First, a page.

Research Objective

Project Description

To complement back-crossing and pathogenicity testing with marker-assisted selection that is feasible owing to the work conducted by US and French scientists, who have identified quantitative trait loci (QTLs) and developed markers for Aphanomyces root rot (ARR) resistance in pea.

Aphanomyces root rot has emerged as an economically important disease of field peas, which has already restricted pea production in some areas of Saskatchewan. Disease management options are very limited and the most efficacious one is an extended rotation away from susceptible peas and lentils. All pea cultivars currently grown in Saskatchewan are susceptible to the disease, but sources of resistance have been identified in France and the USA. Resistance to Aphanomyces root rot is incomplete and controlled by many genes (QTLs). Tracing as many as possible of those genes through the breeding program is difficult through traditional pathogenicity testing, but can be substantially improved through marker-assisted selection, where the genes or gene regions are tagged and can thus be traced through molecular markers. Genetic information enabling such tagging was published by French colleagues in 2015, enabling us to add this tool to our efforts to develop partially Aphanomyces root rot resistant pea varieties.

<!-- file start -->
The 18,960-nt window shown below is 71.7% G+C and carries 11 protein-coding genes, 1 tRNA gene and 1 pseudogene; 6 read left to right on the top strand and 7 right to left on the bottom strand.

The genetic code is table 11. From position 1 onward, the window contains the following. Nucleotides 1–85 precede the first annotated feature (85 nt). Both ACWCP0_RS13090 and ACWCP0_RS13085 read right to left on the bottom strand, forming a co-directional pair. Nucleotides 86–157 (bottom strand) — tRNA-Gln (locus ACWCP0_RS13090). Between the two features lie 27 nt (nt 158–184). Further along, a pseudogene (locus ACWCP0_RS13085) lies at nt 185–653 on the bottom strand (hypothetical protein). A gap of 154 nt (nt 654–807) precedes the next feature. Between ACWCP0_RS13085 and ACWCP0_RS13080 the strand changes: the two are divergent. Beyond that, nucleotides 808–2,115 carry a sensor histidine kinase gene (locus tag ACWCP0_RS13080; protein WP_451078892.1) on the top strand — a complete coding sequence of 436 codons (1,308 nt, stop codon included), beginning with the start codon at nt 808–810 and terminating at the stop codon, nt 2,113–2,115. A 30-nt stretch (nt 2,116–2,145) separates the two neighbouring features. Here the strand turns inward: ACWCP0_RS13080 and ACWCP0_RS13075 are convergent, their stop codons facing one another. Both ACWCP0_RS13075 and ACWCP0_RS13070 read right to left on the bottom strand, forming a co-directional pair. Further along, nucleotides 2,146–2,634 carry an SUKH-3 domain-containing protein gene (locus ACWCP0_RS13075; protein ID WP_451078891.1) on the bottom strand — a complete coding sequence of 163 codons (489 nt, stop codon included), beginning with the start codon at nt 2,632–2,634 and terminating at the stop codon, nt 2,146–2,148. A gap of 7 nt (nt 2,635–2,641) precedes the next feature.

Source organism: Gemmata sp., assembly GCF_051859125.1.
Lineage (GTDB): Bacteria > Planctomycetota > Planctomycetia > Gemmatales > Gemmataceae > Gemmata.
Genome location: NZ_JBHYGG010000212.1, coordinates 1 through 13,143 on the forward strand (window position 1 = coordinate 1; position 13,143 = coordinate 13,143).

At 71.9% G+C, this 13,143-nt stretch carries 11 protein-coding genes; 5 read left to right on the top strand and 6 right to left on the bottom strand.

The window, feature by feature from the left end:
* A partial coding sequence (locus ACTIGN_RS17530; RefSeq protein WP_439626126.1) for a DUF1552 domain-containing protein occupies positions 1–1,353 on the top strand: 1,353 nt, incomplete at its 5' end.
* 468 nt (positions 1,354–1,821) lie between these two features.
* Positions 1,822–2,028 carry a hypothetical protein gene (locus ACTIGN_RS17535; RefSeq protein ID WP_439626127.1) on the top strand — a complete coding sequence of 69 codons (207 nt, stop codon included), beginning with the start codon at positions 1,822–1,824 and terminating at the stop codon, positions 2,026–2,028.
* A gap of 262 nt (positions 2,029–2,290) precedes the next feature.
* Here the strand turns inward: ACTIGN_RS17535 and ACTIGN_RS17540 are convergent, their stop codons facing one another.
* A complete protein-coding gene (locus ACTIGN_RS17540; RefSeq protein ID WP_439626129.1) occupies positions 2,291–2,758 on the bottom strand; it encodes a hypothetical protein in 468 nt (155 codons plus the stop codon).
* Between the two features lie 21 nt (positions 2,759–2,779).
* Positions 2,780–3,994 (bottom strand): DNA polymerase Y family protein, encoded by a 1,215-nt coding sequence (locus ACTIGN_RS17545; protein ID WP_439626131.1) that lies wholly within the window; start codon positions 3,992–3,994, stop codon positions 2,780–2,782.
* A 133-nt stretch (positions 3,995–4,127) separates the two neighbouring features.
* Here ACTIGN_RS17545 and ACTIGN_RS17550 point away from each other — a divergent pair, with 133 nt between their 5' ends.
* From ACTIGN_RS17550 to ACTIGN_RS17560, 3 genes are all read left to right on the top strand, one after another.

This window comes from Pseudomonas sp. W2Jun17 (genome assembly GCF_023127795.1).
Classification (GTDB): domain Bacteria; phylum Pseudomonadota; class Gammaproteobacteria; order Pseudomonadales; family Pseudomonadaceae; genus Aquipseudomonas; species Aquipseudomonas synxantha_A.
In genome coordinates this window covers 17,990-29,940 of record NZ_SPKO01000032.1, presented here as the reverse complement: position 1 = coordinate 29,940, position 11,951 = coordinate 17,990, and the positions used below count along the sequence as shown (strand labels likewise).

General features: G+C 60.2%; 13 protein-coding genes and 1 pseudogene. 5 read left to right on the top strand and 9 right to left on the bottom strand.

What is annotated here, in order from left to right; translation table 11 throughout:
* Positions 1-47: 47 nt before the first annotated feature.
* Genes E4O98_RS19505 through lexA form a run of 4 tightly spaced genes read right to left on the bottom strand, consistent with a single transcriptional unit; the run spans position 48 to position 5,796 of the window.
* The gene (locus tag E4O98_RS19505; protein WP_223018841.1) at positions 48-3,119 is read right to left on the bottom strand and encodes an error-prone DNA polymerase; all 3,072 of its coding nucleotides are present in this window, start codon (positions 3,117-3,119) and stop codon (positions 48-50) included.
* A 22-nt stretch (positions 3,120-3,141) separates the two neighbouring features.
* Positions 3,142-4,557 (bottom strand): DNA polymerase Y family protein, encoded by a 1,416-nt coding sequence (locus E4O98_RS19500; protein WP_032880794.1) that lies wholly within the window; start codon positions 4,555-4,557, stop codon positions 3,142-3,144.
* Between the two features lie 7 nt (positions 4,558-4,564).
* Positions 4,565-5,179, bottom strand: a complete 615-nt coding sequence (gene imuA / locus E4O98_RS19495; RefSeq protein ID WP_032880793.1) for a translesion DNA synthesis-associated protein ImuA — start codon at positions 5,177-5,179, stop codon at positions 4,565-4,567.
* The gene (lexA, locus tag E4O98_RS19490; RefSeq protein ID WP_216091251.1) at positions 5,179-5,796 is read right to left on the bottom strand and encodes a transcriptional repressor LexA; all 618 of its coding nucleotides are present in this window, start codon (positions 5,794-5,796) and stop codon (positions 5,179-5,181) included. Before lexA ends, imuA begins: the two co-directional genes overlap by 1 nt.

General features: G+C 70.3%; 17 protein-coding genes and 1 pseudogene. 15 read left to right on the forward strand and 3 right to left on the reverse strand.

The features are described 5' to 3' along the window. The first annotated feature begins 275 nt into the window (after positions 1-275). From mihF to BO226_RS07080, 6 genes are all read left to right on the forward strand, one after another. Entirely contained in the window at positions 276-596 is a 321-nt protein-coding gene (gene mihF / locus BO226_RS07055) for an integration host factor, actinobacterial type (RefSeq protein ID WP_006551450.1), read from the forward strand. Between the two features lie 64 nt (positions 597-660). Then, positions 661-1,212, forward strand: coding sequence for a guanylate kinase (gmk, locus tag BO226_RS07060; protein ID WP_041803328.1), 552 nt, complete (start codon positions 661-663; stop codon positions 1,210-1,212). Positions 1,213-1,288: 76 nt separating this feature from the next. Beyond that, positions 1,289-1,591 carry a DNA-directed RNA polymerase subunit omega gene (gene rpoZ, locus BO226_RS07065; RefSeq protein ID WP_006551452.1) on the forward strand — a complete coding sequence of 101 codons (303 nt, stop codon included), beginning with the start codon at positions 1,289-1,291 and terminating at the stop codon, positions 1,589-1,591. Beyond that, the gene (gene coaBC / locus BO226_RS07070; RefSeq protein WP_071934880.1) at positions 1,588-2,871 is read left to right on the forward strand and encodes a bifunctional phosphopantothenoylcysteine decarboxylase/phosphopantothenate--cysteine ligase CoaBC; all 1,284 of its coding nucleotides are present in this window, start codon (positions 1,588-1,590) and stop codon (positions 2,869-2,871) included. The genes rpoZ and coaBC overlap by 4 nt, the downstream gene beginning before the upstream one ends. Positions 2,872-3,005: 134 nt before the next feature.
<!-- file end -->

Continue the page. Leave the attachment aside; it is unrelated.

An intensive backcrossing program was initiated to move resistance from the two main sources of aphanomyces root rot resistance into two yellow and four green adapted pea varieties. In the course of three years, molecular markers were developed to trace QTLs, a total of 75 crosses were made, more than 9,000 plant tissue or seed samples were screened with the molecular markers in addition to pathogenicity testing of close to 100 lines. The resistance QTLs of the two main sources of aphanomyces root rot have been combined in the background of the two yellow and four green pea varieties, but require one additional screening with molecular markers and pathogenicity testing before seeds of selected lines of these varieties can be increased for agronomic assessment. That will be followed by entering them into the co-op trials for the variety registration process regulated by CFIA.

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